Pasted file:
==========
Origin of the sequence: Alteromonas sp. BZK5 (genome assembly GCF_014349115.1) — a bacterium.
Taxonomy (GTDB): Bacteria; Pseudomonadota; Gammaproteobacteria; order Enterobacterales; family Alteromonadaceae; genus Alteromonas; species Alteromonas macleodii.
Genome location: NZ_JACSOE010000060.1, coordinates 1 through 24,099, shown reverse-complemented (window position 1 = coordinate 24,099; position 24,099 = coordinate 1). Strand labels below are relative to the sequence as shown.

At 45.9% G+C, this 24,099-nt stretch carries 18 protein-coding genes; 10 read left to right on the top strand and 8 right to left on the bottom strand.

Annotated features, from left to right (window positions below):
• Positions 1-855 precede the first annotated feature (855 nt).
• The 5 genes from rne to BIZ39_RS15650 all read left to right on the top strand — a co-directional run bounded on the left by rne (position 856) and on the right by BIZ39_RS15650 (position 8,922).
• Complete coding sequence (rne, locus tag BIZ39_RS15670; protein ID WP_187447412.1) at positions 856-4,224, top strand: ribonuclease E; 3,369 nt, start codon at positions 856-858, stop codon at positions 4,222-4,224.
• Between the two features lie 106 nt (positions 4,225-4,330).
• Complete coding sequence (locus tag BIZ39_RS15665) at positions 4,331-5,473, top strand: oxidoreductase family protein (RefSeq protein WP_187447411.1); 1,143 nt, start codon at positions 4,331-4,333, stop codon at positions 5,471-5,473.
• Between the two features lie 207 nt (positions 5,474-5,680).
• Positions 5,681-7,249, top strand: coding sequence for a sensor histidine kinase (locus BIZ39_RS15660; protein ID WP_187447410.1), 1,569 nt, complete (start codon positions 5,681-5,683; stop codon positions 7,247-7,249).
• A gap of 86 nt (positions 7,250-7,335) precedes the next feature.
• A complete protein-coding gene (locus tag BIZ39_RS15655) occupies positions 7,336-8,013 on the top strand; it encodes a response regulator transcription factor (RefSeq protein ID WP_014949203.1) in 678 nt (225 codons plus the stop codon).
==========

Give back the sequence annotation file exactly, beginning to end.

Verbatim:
Origin of the sequence: Alteromonas sp. BZK5 (genome assembly GCF_014349115.1) — a bacterium.
Taxonomy (GTDB): Bacteria; Pseudomonadota; Gammaproteobacteria; order Enterobacterales; family Alteromonadaceae; genus Alteromonas; species Alteromonas macleodii.
Genome location: NZ_JACSOE010000060.1, coordinates 1 through 24,099, shown reverse-complemented (window position 1 = coordinate 24,099; position 24,099 = coordinate 1). Strand labels below are relative to the sequence as shown.

At 45.9% G+C, this 24,099-nt stretch carries 18 protein-coding genes; 10 read left to right on the top strand and 8 right to left on the bottom strand.

Annotated features, from left to right (window positions below):
• Positions 1-855 precede the first annotated feature (855 nt).
• The 5 genes from rne to BIZ39_RS15650 all read left to right on the top strand — a co-directional run bounded on the left by rne (position 856) and on the right by BIZ39_RS15650 (position 8,922).
• Complete coding sequence (rne, locus tag BIZ39_RS15670; protein ID WP_187447412.1) at positions 856-4,224, top strand: ribonuclease E; 3,369 nt, start codon at positions 856-858, stop codon at positions 4,222-4,224.
• Between the two features lie 106 nt (positions 4,225-4,330).
• Complete coding sequence (locus tag BIZ39_RS15665) at positions 4,331-5,473, top strand: oxidoreductase family protein (RefSeq protein WP_187447411.1); 1,143 nt, start codon at positions 4,331-4,333, stop codon at positions 5,471-5,473.
• Between the two features lie 207 nt (positions 5,474-5,680).
• Positions 5,681-7,249, top strand: coding sequence for a sensor histidine kinase (locus BIZ39_RS15660; protein ID WP_187447410.1), 1,569 nt, complete (start codon positions 5,681-5,683; stop codon positions 7,247-7,249).
• A gap of 86 nt (positions 7,250-7,335) precedes the next feature.
• A complete protein-coding gene (locus tag BIZ39_RS15655) occupies positions 7,336-8,013 on the top strand; it encodes a response regulator transcription factor (RefSeq protein ID WP_014949203.1) in 678 nt (225 codons plus the stop codon).